Keep the Bedouin Loyal

There is no better index of the state of relations between the country’s Bedouin citizens and the State of Israel than the number of Bedouin volunteers for IDF service each year.


By Moshe Arens

(A version of this column appeared in Haaretz on April 23, 2008.)

Had it not been for the courage and initiative of Major Walid El-Huzeil and the men of the Givati Brigade’s Bedouin Reconnaissance Battalion, many Israeli homes might have been in mourning during the week of Passover. The group succeeded on the eve of Passover in aborting at Kerem Shalom the most complex Hamas operation we have seen since the disengagement in August 2005.

It was not the first time in its 20-year-old history that this unit distinguished itself. Unfortunately, it is only on occasions like this that Israelis are reminded of the service to the nation’s defense rendered by Bedouin youngsters who volunteer for three-year service in the Israel Defense Forces, even though they are under no obligation to do so.

Their unit, although called a reconnaissance battalion, is a regular IDF infantry combat unit, which has taken more than its share of casualties over the years. The officers and soldiers who serve in this unit come from the most disadvantaged sector of Israeli society. The Bedouin, particularly those living in the Negev, have the lowest level of education, health care and housing. Whatever improvement may have taken place in recent years, the gap with the average Israeli citizen has only grown, as successive governments have lacked a coherent policy to address the problems of the Bedouin community.

Half of the Bedouin in the South live in what are euphemistically referred to as “unrecognized villages,” and are frequently denied the most elementary services such as water and education. Under such conditions, it is only to be expected that many among them would feel alienated and even develop hostility to the State of Israel.

Yet for many years the Bedouin in Israel, despite their poor social conditions, expressed loyalty to the State of Israel, a loyalty that was demonstrated when some of them agreed to cede land to the state for the establishment of an air force base in the Negev.

However, in recent years the Islamic Movement, exploiting the government’s neglect of the Bedouin, has been able to penetrate Bedouin villages and encampments, preaching religious fanaticism, solidarity with the Palestinian cause and hostility to Israel.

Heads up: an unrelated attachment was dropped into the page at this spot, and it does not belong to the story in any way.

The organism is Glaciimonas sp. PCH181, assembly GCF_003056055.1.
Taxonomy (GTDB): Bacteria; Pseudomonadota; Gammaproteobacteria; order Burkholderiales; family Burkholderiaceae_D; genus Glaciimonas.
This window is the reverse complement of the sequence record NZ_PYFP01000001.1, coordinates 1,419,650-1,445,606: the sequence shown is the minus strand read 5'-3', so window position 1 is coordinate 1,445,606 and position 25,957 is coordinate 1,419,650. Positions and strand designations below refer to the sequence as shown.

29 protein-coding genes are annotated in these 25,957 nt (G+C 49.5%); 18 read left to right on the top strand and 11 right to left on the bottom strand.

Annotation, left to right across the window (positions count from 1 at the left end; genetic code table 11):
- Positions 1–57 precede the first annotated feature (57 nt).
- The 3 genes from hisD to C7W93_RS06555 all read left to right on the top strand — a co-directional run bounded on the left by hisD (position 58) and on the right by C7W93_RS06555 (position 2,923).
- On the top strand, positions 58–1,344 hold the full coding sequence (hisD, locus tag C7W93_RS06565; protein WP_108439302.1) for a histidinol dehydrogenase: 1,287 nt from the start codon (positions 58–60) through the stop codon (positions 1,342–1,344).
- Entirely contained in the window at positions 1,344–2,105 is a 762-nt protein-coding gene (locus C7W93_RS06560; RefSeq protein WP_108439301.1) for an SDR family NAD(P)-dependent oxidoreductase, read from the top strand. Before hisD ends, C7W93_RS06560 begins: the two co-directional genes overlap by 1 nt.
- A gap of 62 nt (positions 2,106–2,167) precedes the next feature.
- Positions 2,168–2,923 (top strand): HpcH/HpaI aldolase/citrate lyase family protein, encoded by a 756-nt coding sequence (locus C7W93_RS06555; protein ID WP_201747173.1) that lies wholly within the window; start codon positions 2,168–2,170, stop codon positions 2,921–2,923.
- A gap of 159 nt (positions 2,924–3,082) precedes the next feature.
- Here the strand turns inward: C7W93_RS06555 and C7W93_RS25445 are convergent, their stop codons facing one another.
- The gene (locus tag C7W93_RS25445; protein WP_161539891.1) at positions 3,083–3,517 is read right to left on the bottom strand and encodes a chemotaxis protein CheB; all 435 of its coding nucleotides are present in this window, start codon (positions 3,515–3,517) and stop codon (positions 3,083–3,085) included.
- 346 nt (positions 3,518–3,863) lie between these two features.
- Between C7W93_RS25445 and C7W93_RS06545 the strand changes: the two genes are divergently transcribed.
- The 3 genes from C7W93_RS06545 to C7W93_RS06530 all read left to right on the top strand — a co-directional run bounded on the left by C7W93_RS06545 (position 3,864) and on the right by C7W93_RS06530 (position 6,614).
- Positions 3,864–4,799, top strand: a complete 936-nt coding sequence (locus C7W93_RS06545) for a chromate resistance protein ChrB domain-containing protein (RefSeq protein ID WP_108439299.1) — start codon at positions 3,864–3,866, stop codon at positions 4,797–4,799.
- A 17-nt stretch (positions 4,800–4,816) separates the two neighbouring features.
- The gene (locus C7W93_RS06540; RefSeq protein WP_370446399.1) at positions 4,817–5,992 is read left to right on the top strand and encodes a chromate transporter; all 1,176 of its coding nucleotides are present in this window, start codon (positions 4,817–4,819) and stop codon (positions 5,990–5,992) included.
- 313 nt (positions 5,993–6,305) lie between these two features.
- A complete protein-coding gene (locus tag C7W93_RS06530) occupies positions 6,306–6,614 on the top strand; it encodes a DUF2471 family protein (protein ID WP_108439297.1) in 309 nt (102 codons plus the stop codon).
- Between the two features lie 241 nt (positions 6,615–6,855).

A prime object of the Islamic Movement’s propaganda had been the Bedouin Reconnaissance Battalion: Service in the IDF is being denounced as collaboration with the enemy. IDF recruiting officers are being kept from appearing in Bedouin high schools by teachers and principals belonging to the Islamic Movement. Slowly but gradually, they are capturing the hearts and minds of many Bedouin.

It is hard to say that Israel is losing the competition for the hearts and minds of the Bedouin, because the government is almost absent from this competition so important to Israel’s future.

The nearly 300,000 Bedouin in Israel constitute almost a quarter of Israel’s Muslim population, and their integration into Israeli society is one of the greatest challenges facing the country. The service of Bedouin youngsters in the IDF can play a primary role in the process of integrating Bedouin into Israeli society, similar to the role that IDF service has played in integrating the Druze community.

But this is not going to happen by itself.

The IDF must sponsor an active recruitment campaign among Bedouin youngsters in the South and in the North, as well as among the many Bedouin in mixed cities and villages. The government must give preferential treatment to Bedouin youngsters who have completed their military service, providing them with educational and employment opportunities.

Special attention should be given to outstanding Bedouin high school students, offering them tailor-made service opportunities in the IDF. Of course, there are many other aspects of the lives of the Bedouin that need to be ameliorated, but service in the IDF can be the litmus test of the degree of their integration into Israeli society.

The Islamic Movement is fully aware of this, and this is why they concentrate so much effort in discouraging Bedouin youngsters from volunteering for the IDF.

There is no better index of the state of relations between the country’s Bedouin citizens and the State of Israel than the number of Bedouin volunteers for IDF service each year. When the number goes down, as it has in recent years, it is a sign that Israel is not succeeding in meeting a challenge of great importance to its future.

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